Elon Musk's Space Exploration Technologies Corporation -- SpaceX -- has disrupted the launch services market by offering prices below what anybody previously thought possible. But that isn't all it has done. Musk's enterprise has scored a number of technological firsts, convincing many that the commercial space sector is a viable business proposition rather than just a playground for billionaires like Jeff Bezos and Richard Branson.
However, as everybody by now knows, Musk's imagination sometimes gets the better of him and he embraces ideas beyond his reach. A case in point was his commitment to building space capsules for transporting astronauts to the International Space Station that could be reused over and over again, in much the same way SpaceX reuses the first-stage boosters on its Falcon 9 rockets.
Musk didn't stop there. In a 2014 statement he predicted that the Crew Dragon, as the capsule is called, would be capable of "propulsive landing with precision" -- meaning it could make a powered touchdown at some pre-chosen place on land, rather than splashing down in the ocean. The unmanned supply spacecraft on which Crew Dragon is based are designed to splash down in the sea as a way of cushioning their landing, but Musk thought SpaceX could do even better than the Space Shuttle in returning from orbit to dry land.
Boeing, the other company that NASA selected to carry astronauts to the space station, said it could do the same thing. Boeing, a contributor to my think tank, is still on a vector to return its astronaut capsules to dry land, and then reuse them up to ten times. Over the last several months, though, and with little fanfare, SpaceX has backed away from both goals. It now says Crew Dragon, like the its cargo capsule, will land in the ocean, and therefore can only be used once to transport a crew.
It can still be re-used for carrying cargo to low-earth orbit. Nonetheless, SpaceX's quiet abandonment of what had been key selling points for Crew Dragon is a significant setback for SpaceX. It means Boeing will be the only company building a reusable space capsule for astronauts, and its spacecraft -- called Starliner - will be the only one that touches down on land. That seems to be a reversal of fortunes for Musk, who once criticized the Boeing concept as backward-looking. Now it is the SpaceX approach that looks less than revolutionary.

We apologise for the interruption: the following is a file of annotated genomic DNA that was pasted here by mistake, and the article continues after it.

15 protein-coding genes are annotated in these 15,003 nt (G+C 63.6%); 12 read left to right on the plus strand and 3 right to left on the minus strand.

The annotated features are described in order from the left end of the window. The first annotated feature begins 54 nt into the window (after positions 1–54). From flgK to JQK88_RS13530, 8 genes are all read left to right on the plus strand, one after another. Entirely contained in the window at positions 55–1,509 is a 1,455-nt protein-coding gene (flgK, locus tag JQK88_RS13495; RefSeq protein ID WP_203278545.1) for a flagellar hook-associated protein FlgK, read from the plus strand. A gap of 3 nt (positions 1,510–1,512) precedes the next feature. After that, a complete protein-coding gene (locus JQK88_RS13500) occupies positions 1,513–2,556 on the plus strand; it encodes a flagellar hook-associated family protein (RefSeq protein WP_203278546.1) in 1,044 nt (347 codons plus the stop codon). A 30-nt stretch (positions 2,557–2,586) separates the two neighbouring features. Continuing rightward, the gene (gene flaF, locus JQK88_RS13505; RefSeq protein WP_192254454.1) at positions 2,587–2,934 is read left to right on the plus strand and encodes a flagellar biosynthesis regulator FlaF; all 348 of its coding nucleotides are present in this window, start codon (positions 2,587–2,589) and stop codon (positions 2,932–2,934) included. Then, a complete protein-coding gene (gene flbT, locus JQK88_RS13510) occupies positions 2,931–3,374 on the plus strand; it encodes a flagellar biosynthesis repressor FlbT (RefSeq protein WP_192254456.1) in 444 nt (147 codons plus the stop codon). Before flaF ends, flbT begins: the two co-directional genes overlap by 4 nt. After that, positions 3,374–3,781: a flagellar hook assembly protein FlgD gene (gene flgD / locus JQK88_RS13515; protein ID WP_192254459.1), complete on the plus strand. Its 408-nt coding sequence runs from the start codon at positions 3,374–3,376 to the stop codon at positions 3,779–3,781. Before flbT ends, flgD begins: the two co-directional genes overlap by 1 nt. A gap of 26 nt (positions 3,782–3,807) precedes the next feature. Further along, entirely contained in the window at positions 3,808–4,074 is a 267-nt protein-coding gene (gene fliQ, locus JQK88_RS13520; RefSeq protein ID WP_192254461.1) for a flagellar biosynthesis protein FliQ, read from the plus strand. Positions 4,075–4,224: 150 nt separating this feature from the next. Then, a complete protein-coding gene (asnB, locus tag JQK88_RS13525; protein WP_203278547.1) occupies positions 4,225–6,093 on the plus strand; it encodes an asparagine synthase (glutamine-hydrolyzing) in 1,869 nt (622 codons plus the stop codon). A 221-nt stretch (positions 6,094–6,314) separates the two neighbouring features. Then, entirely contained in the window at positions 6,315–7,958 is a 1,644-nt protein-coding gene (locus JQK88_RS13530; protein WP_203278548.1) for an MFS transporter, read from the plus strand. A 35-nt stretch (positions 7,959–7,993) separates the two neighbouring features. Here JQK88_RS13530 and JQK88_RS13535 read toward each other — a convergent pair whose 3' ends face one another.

This isn't the first time Boeing has built a reusable means of getting astronauts into orbit. It legacy Rockwell unit built the Space Shuttle. When NASA decided to turn to commercial companies for transport of cargo and crews to the space station, it gave competitors the option of developing reusable capsules for astronauts. But what SpaceX has learned conducting unmanned cargo missions into low-earth orbit is that it takes a long time to refurbish spacecraft once they have been immersed in salt water. Maybe up to a year. And it's expensive.
So once it gave up on the goal of building an astronaut capsule that could precisely touch down on land, the plan for reusability began to look unattainable. Boeing thus will retain its title as the only company that has ever built reusable spacecraft designed to carry astronauts. This presumably will reduce the cost of keeping the International Space Station manned with scientists who can conduct research only feasible in a weightless environment.
The space station has actually been inhabited continuously since 2000, but once the Space Shuttle retired the only way to get astronauts there was on Russian rockets. NASA's Commercial Crew Transportation program was conceived to restore America's ability to lift astronauts into low-earth orbit. Boeing's Starliner will ride on an Atlas V rocket made by United Launch Alliance. Atlas V has never failed in over 70 launches. SpaceX's Crew Dragon will ride on the company's Falcon 9 rocket, which has a less stellar track record.
NASA turned to commercial companies so that it could focus its own human spaceflight efforts on deep space missions to the Moon and Mars. The assumption was that commercial sources were sufficiently advanced to service the space station safely and cost-effectively. However doubts have been raised about SpaceX plans to fuel its rockets while astronauts are on-board, and other concerns are delaying certification of commercially built astronaut capsules.
One issue that cropped up recently was the absence of an experienced astronaut at SpaceX. Astronaut Garrett Reisman, who flew on the shuttle, left the company earlier this year. That leaves Boeing as the only company with an experienced in-house astronaut -- Chris Ferguson, who is training with NASA crew members to fly on the first Starliner mission.
Time will tell what difference that might make for the certification of each company's spacecraft. Neither spacecraft has flown yet.
Date: Sep 12, 2018